Turbocharging. Is it worth its weight and heat?

Let’s say you live in Wichita, Kan., where the highest terrain is about 1,600 feet. Normal aspiration should be adequate to cover virtually any situation, right?

Saturday, July 1, 2006

The Baron Of Glass


A seventy-five-year legacy turns the corner on the 21st century

The Baron Of GlassWalter Beech was born with a nearly H.G. Wellsian vision of things to come, at least when it came to aviation. In 1905, at the tender age of 14, Beech designed and built his own glider. Nine years later, he experienced his first flight. During World War I, Beech flew as an army pilot and he became a barnstormer after the war.
Saturday, July 1, 2006

Rediscovering The Diamond DA40


In its gentle stall, the descent rate is less than in a Cirrus SR22 with its parachute deployed

diamondSome people feel that the Japanese and Germans produce better cars, TVs, computers and cameras than the Americans, but there’s never been any question about the world domination of American airplanes. General aviation aircraft from the United States continue to lead in sales and performance at home and overseas.
Thursday, June 1, 2006

Ultimate Showdown


Battle of the four-seat speedsters

Ultimate ShowdownContrary to what many people think, there’s little to support the idea that general aviation’s glass is half empty. Examine the last dozen or so years of aircraft development. In that time, at least six single-engine, four-seat airplanes—all capable of cruising near or even well above the magic 200 knots—have emerged.

 

 

 

Thursday, June 1, 2006

The Cessna G1000 Skyhawk


The best-selling airplane of all time gets more sophisticated

The Cessna G1000 SkyhawkSince the demise of the Cessna 152 in 1986, the Skyhawk has emerged as perhaps the preeminent general aviation trainer on the market. It may be ideal for that role, because it’s one of the world’s most forgiving airplanes, but until recently, no one considered it a technologically sophisticated airplane.

 

Monday, May 1, 2006

CHiPs In The Sky


Ever seen those signs that say “Patrolled By Aircraft”?

CHiPs In The SkyCalifornia’s state police have used fixed-wing aircraft to patrol the Golden State’s roads for more than 30 years. The California Highway Patrol (CHP) first used Maule M4s, then transitioned to a dozen Cessna 185s. The universally beloved and talented utility taildraggers offered a forgiving personality, reasonable speed and good off-airport capability. Like 185s everywhere, the CHP Skywagons were revered by their pilots and generally regarded as flying jacks of all trades.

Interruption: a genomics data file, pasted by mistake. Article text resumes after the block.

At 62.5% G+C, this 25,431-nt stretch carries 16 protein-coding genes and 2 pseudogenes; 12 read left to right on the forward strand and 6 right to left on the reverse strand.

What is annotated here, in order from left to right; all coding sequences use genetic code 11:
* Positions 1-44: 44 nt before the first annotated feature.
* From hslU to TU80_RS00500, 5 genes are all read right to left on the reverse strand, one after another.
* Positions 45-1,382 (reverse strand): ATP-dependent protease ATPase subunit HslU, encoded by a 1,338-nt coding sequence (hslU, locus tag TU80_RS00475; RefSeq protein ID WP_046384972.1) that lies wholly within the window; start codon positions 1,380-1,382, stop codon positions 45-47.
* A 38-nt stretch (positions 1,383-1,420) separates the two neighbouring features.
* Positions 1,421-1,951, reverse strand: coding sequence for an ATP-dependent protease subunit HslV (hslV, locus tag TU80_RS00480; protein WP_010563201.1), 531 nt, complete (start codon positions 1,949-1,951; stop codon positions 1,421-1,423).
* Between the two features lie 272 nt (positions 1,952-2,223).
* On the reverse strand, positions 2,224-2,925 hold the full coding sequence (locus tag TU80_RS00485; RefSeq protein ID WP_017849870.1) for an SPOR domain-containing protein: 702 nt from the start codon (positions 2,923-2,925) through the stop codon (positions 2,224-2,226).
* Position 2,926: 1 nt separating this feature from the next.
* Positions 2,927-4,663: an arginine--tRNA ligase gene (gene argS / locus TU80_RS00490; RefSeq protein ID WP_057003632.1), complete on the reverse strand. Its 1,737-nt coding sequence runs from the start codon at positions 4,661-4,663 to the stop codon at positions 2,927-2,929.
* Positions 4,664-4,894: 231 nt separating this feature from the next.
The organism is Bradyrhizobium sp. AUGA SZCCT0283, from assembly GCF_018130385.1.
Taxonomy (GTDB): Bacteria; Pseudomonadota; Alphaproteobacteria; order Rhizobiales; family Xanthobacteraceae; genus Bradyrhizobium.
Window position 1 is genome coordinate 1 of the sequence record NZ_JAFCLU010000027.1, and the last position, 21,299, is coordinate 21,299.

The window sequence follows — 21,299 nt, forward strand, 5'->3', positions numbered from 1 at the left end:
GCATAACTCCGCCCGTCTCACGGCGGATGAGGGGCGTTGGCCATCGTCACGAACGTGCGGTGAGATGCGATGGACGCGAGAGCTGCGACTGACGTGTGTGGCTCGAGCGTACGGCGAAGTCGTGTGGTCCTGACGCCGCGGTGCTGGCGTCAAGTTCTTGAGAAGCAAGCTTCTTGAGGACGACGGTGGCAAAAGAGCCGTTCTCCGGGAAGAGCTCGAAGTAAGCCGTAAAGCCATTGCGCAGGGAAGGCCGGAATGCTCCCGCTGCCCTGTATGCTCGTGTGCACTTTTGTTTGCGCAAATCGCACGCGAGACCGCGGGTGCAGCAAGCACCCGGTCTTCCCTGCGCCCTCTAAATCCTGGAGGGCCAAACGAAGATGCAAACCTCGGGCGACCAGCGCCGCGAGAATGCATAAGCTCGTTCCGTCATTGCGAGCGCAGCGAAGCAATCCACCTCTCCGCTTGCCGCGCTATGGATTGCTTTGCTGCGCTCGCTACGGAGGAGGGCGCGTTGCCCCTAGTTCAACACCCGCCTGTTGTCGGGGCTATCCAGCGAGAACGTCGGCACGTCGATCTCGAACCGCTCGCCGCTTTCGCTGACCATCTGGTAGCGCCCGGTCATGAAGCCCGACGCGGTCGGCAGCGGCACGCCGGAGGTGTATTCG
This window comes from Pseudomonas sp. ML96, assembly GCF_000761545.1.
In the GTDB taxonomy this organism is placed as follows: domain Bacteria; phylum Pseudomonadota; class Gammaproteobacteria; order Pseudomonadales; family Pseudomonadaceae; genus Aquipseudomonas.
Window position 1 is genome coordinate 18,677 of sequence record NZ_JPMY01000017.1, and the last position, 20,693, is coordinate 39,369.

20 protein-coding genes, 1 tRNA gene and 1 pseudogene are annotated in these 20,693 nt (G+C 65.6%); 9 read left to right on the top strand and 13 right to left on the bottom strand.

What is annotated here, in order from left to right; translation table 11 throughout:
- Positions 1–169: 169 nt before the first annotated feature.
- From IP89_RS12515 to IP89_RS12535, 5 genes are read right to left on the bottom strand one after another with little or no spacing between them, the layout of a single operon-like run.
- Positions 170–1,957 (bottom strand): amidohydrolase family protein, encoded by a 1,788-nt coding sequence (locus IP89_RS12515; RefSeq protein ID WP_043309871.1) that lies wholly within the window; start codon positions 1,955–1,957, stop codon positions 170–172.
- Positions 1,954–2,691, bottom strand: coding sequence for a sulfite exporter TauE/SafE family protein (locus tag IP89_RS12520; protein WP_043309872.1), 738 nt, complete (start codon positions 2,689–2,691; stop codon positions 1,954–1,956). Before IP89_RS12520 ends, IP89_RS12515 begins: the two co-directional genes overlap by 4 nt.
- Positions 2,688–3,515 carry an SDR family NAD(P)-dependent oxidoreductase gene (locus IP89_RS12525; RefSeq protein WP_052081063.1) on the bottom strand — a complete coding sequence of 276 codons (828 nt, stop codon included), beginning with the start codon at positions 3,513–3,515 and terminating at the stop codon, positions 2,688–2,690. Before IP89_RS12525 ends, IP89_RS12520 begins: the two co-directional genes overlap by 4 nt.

Monday, May 1, 2006

Tiger With G1000: Window On The Wild


This safe, easy-to-fly plane keeps getting better

tigerIf you haven’t yet flown a Tiger, you’ve missed out on one of general aviation’s real treats. As far as I’m concerned, the world has become a better place since the Tiger was reintroduced a few years ago.
Saturday, April 1, 2006

Diesel Skylane


A viable alternative to avgas has arrived

Diesel SkylaneIf you fly a typical general-aviation airplane, you probably can’t imagine a world without avgas. I fly a Mooney with a four-cylinder, 200 hp Lycoming, and there’s currently no alternative engine available. For me and for thousands of other aircraft owners, the thought of avgas becoming obsolete is simply inconceivable.

 

Wednesday, March 1, 2006

Commitment To A Cessna 172B


Dream hot, work hard and make sure there’s money in the pot: The chronicle of a 40-year path to the perfect C-172B

Commitment To A Cessna 172BThere are those seeds, like Jack’s, that explode overnight into giant beanstalks. And there are those, indigenous to certain biospheres, that only germinate when exposed to fire and, so, possibly wait for years to grow.

 

Wednesday, February 1, 2006

The Complete Corkscrew Pilot


Here’s the drill: Drill hundreds of students to fly a Pitts, drill on teeth for a living, then drill holes in the sky for the weekend...in a Pitts S2C!

The Complete Corkscrew Pilot"I imagine that it's something like taking drugs," says Bill Finagin, Pitts Special Pilote Incroyable.
Sunday, January 1, 2006

Maules Are All That


This taildragger can just about do it all

maules are all thatIt’s true, Maule pilots do it on dirt, sand, gravel, grass or any straight stretch of open area at least 250 feet long. And they have more fun! Probably because of where they like to go or what they like to carry. Lonnie Messenger of Dallas bought his Maule M-7-260C to get away from it all. As he says, “My flying is totally recreational. I like to stay away from people, TFRs and stuff like that.”
Thursday, December 1, 2005

How Old is Too Old?


A number of recent airworthiness directives for the general aviation fleet seem to be directly related to the aircraft’s age and flight time. So when is it safe to fly an aging plane?

How Old Is Too OldIn just the last few years, a series of T-34s, the military equivalent of a Bonanza, have suffered wing separations. An emergency airworthiness directive (AD) grounded the fleet. Just a couple of months ago, a well-maintained T-6, a World War II trainer, lost a wing doing maneuvers over Florida. With the general-aviation aircraft now averaging just less than 30 years of age, how can you tell if an airplane is safe to fly?
Thursday, December 1, 2005

Straight Talk From Thielert Aircraft Engines


Its new diesel aircraft powerplants are bringing Jet A to GA

Straight Talk From Thielert Aircraft EnginesThe diesels are coming…the diesels are coming—to general aviation, that is. And the company that’s leading the charge isn’t one of general-aviation engines’ “big two.” No, it’s a relatively small company that has its sights clearly set on relieving your dependence on avgas.